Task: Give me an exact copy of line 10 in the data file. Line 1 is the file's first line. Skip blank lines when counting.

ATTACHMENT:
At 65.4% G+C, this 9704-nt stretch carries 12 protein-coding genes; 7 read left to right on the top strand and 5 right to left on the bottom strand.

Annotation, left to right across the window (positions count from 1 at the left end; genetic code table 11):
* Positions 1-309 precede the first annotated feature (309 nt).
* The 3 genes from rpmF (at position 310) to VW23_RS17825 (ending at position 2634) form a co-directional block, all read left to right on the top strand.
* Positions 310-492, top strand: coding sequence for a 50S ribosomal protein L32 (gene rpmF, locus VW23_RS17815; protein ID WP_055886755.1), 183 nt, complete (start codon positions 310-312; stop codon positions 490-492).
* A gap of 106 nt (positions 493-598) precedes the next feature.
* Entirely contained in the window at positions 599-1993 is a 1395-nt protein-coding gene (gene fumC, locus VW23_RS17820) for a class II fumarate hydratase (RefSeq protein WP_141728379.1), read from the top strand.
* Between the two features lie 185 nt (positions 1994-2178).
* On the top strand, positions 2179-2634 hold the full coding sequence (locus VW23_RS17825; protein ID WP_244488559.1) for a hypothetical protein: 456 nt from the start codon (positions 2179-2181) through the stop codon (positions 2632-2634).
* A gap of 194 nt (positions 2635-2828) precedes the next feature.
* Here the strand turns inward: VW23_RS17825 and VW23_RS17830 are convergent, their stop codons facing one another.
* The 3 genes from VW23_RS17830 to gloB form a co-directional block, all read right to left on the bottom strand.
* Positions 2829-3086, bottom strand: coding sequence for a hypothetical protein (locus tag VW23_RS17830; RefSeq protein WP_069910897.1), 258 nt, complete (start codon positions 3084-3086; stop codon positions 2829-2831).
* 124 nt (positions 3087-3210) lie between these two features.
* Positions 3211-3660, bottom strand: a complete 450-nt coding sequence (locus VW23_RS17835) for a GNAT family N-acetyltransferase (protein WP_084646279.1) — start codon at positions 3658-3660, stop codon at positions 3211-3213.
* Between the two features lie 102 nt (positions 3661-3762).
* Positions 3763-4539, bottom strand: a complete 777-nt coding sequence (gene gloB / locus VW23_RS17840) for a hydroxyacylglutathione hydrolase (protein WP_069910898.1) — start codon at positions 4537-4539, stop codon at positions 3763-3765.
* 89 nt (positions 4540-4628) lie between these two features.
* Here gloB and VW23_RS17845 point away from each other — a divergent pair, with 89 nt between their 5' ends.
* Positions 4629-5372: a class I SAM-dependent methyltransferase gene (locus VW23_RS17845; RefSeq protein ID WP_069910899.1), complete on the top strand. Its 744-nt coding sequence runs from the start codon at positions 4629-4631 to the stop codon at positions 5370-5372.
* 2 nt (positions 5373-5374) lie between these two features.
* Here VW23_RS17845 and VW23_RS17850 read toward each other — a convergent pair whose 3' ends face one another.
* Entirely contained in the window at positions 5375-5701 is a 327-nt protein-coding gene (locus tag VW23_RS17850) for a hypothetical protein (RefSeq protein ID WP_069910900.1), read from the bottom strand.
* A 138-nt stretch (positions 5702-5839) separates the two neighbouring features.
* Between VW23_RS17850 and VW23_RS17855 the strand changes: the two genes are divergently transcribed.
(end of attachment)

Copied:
* A gap of 194 nt (positions 2635-2828) precedes the next feature.